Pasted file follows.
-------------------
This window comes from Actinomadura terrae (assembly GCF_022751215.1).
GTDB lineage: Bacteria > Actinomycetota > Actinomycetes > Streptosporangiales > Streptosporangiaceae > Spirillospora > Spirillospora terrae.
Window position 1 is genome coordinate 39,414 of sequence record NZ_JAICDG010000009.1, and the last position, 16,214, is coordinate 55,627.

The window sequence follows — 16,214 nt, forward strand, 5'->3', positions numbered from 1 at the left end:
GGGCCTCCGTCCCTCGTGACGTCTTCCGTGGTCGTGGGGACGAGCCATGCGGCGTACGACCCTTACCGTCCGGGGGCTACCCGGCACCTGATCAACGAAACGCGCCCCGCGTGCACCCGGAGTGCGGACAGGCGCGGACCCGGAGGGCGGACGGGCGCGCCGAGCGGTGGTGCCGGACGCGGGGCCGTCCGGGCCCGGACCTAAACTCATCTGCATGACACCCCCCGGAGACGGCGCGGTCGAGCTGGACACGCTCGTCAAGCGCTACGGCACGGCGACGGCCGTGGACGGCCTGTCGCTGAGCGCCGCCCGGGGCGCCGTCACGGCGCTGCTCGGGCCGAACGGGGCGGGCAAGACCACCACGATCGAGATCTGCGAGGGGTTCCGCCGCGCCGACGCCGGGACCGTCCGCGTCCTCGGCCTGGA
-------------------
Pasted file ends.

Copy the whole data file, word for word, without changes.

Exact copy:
This window comes from Actinomadura terrae (assembly GCF_022751215.1).
GTDB lineage: Bacteria > Actinomycetota > Actinomycetes > Streptosporangiales > Streptosporangiaceae > Spirillospora > Spirillospora terrae.
Window position 1 is genome coordinate 39,414 of sequence record NZ_JAICDG010000009.1, and the last position, 16,214, is coordinate 55,627.

The window sequence follows — 16,214 nt, forward strand, 5'->3', positions numbered from 1 at the left end:
GGGCCTCCGTCCCTCGTGACGTCTTCCGTGGTCGTGGGGACGAGCCATGCGGCGTACGACCCTTACCGTCCGGGGGCTACCCGGCACCTGATCAACGAAACGCGCCCCGCGTGCACCCGGAGTGCGGACAGGCGCGGACCCGGAGGGCGGACGGGCGCGCCGAGCGGTGGTGCCGGACGCGGGGCCGTCCGGGCCCGGACCTAAACTCATCTGCATGACACCCCCCGGAGACGGCGCGGTCGAGCTGGACACGCTCGTCAAGCGCTACGGCACGGCGACGGCCGTGGACGGCCTGTCGCTGAGCGCCGCCCGGGGCGCCGTCACGGCGCTGCTCGGGCCGAACGGGGCGGGCAAGACCACCACGATCGAGATCTGCGAGGGGTTCCGCCGCGCCGACGCCGGGACCGTCCGCGTCCTCGGCCTGGA